Curious about what tomorrow will bring for design, content, technology and business development, and for our clients and their customers, we are looking ahead to ask “What’s next?” We’ve asked the Designsensory team to chime in on their thoughts for some of the “big topics” they see making an impact this year.

Let us know how these might fit into your branding, and what other trends you find relevant to your business.


Joseph Nother | Creative Director & Principal

3D Printing
The technology has gone from $30,000 a few years ago to $499 today. The ability for us to truly create and replicate objects will be a quiet, gradual crescendo but one that has deep implications for society. Small-scale manufacturing will force another evolution of merchandising and commerce as well as culture with respect to localism and decentralized manufacturing. Here’s something to consider.

Coexisting with Technology and Information
The countermovement to the idea that we are too saturated with technology and information will continue. People will continue to wrestle with where to commit their precious time and attention. In doing so, the pressure for brands to differentiate and deliver value will only increase. At the same time, there might be resonance in messages that emphasize a return to offline activities.

Wearable Devices
Whether as accessories to mobile apps or separate devices altogether, technology will continue to embed, integrate and augment human beings. Think fitbit, Quantified Self, Nike+ FuelBand, tracking devices, precursors to the Star Trek Tricorder as next steps to embedded and cybernetic technology (particularly if you put stock in Kurzweil’s singularity).

Matt Honkonen | Business Development

Sensory Intelligence (products like XBOX Kinect & Google Glasses)
Interacting with media and content is moving from point and click to motion and audio cues.

Susan Hamilton | Content Developer, Writer, Editor

“Fidgital” and More Effects of Smartphone Use
A growing body of research is tying obsessive smartphone use to anxiety, sleep loss and dangerous behaviors. With so many of us dependent on our phones for scheduling, information, connectivity and even waking up in the morning, the New York Times has coined the phrase “fidgital” to describe how we itch to look, to answer, to check just one more time.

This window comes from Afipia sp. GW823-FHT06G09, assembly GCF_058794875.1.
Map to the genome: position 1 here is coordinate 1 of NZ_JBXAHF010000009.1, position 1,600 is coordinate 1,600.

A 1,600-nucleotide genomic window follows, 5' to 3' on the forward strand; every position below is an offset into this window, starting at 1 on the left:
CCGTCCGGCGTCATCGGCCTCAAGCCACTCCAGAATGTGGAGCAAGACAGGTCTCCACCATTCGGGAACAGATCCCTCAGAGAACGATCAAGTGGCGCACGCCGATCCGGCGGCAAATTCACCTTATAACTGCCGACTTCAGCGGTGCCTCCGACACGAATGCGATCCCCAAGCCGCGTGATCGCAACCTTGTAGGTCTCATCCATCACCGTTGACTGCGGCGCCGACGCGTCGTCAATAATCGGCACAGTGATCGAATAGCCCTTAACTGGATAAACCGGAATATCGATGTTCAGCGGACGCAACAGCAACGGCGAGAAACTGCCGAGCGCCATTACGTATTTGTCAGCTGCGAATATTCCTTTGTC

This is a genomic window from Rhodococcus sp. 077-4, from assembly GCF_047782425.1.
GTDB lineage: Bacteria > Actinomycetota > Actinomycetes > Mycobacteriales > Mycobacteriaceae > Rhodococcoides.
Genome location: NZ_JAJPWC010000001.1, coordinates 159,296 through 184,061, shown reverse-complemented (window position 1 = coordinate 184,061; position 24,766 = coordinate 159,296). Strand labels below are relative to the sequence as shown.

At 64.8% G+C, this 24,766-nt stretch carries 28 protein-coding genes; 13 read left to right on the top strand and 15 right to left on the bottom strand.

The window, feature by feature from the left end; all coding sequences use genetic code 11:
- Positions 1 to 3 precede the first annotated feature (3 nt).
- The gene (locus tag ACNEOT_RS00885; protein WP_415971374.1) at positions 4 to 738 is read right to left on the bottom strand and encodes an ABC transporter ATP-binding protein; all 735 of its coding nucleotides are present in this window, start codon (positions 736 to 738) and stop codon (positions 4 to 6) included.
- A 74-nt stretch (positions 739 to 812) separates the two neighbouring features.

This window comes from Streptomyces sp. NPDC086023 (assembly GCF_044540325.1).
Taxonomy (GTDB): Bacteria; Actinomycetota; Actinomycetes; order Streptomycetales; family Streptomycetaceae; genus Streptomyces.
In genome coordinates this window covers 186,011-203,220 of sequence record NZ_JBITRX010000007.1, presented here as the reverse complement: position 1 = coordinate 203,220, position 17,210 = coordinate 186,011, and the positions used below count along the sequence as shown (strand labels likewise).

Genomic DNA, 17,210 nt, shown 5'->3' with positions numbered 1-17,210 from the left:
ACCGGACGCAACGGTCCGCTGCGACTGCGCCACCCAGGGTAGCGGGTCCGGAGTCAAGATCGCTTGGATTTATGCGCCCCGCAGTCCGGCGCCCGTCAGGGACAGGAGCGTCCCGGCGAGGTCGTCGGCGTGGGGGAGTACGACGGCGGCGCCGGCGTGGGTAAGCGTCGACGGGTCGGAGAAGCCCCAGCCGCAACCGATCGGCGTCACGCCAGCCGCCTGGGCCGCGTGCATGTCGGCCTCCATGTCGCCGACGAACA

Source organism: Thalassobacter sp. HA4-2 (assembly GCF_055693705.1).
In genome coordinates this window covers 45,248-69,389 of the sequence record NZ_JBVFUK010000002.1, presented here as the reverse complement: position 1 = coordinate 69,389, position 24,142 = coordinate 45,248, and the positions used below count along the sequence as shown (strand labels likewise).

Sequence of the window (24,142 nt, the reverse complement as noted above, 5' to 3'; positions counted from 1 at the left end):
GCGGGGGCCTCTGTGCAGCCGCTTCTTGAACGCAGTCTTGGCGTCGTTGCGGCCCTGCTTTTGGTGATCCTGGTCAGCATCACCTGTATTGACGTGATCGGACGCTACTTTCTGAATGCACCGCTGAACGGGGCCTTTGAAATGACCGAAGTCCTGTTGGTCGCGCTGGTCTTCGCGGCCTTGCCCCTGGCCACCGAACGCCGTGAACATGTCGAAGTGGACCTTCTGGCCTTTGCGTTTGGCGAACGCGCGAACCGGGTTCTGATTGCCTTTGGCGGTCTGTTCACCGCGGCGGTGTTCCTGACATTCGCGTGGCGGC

Nicholas Carr, author of The Shallows: What the Internet is Doing to Our Brains, says that the need to know what’s going on around us is an important primitive desire that has helped us survive. But, today, the excessive interruptions that accompany an omnipresent cellphone may be diminishing our ability to concentrate, to think deeply, to focus for longer periods or to even be alone with our thoughts.

“The smartphone . . . changes our relationship with computers in a way that goes well beyond what we experienced with laptops,” he says. Of smartphone users, studies have shown that 70 percent check it within an hour of getting up; about half check it continuously during vacations and on weekends; and 44 percent say they would feel “a great deal of anxiety” if they were without a phone for a week.

Why it matters to us at DS: How can we better structure our mobile design and content to give users meaningful information without feeding the compulsive “checking” for more?

Matt Montgomery | Graphic Designer

Smart TV
Both Apple and Google launched new and improved versions of their smart TV set-top boxes in 2012. Look for both to continue to push forward in this new market. Apple’s CEO, Tim Cook, has stated he wants to revamp the current TV experience. As these companies and others forge forward, look for more and more customers to abandon cable providers that haven’t evolved with the times. The catch will be what content is available. While Netflix and Hulu Plus offer users many options, traditional cable providers will slow this process down by clinging to their dated multichannel pay TV model as long as they can.


Joseph Nother | Creative Director & Principal

Data-driven Creativity
Collecting data is no longer the challenge. Interpreting data into meaningful bites and using empathy and insights to drive creative solutions is the new art-science. The brands that have the foresight to risk resources in a educated trial and error will uncover new opportunities, learn much and gain even more.